By Reneé Leta
Members of the Martin Luther King Jr. Human Rights Commission honored nine Utah students for their artistic entries in an inaugural art and essay contest to honor Dr. King’s principles of nonviolence.
The commission, a program of the Division of Multicultural Affairs, launched the contest seeking art and essays from students in 7th, 8th, and 9th grade students. “When understanding spreads, so does friendship,” says Ashley Johnson, a 9th-grade winner from Bluffdale, Utah. “This is a job we are all responsible for as human beings.”
For her painting, Ashley Johnson selected the second principle of nonviolence from Dr. King — that nonviolence seeks to win friendship and understanding. She wove a gold strand through her artwork as a way for viewers to consider the value of friendship. The artwork’s blue background represents the peaceful world we want to live in.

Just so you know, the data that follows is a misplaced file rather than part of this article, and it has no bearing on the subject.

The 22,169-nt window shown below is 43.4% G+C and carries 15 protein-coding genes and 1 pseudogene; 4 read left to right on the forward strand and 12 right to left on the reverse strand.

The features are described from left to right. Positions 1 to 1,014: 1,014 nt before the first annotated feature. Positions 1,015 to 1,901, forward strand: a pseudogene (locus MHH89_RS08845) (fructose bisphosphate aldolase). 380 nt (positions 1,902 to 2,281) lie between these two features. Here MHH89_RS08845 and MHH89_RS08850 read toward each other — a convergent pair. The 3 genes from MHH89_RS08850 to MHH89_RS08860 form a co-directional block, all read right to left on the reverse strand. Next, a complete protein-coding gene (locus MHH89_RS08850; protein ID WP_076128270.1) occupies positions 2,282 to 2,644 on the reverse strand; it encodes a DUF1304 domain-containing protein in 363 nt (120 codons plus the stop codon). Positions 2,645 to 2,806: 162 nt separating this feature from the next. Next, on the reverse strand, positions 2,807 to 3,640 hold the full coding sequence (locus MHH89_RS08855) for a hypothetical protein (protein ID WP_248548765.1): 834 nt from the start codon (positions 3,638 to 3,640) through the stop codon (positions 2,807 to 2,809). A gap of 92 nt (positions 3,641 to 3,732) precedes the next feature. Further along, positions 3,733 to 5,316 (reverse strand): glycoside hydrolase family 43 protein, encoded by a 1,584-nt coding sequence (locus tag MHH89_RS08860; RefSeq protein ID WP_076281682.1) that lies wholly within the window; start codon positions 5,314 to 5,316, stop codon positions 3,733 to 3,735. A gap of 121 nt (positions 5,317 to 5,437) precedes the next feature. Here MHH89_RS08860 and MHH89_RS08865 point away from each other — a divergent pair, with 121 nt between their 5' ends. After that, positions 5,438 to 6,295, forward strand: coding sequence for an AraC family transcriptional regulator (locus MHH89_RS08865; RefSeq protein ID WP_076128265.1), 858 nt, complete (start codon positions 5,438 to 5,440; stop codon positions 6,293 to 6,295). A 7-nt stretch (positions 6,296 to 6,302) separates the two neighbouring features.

“Friendship is still spreading,” she says, “and you can add your hands at the bottom of the piece to see how.”
Students winners were selected from Davis, Salt Lake and Utah counties. Each winner received a Chromebook computer, courtesy of a partnership with Comcast, and were lauded by Gov. Spencer Cox and First Lady Abby Cox at a ceremony at the Utah State Capitol on April 5, 2023.
“It is our job and duty to make sure that the generations to come don’t have to suffer injustice and discrimination,” wrote Aroosh Kaleem, from West Valley City, in his essay. “We should keep in mind the teachings of Martin Luther King Jr. and fight violence with peace, and hatred with love.”
The commission annually promotes Dr. Martin Luther King Jr. Day, held the third Monday of January, now celebrated as a state holiday. Part of the commission’s charge is to continue Dr. King’s vision of creating “beloved communities” for Utah residents.